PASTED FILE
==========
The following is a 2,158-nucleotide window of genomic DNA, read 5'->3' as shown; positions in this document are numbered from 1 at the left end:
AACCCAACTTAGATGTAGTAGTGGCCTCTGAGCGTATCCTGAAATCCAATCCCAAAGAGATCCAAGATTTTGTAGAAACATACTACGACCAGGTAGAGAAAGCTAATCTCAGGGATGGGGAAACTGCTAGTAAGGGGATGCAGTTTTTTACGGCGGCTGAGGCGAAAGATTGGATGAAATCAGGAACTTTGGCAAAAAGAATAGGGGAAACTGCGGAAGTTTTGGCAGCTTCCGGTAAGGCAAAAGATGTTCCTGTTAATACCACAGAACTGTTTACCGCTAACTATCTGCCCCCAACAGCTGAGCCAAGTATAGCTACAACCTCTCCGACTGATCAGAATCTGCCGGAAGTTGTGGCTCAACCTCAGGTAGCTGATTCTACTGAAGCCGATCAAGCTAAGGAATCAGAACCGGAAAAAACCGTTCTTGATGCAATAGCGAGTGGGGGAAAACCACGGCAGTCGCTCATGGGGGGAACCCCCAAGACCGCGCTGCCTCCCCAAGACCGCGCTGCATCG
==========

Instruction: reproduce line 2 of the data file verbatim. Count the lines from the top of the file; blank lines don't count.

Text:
AACCCAACTTAGATGTAGTAGTGGCCTCTGAGCGTATCCTGAAATCCAATCCCAAAGAGATCCAAGATTTTGTAGAAACATACTACGACCAGGTAGAGAAAGCTAATCTCAGGGATGGGGAAACTGCTAGTAAGGGGATGCAGTTTTTTACGGCGGCTGAGGCGAAAGATTGGATGAAATCAGGAACTTTGGCAAAAAGAATAGGGGAAACTGCGGAAGTTTTGGCAGCTTCCGGTAAGGCAAAAGATGTTCCTGTTAATACCACAGAACTGTTTACCGCTAACTATCTGCCCCCAACAGCTGAGCCAAGTATAGCTACAACCTCTCCGACTGATCAGAATCTGCCGGAAGTTGTGGCTCAACCTCAGGTAGCTGATTCTACTGAAGCCGATCAAGCTAAGGAATCAGAACCGGAAAAAACCGTTCTTGATGCAATAGCGAGTGGGGGAAAACCACGGCAGTCGCTCATGGGGGGAACCCCCAAGACCGCGCTGCCTCCCCAAGACCGCGCTGCATCG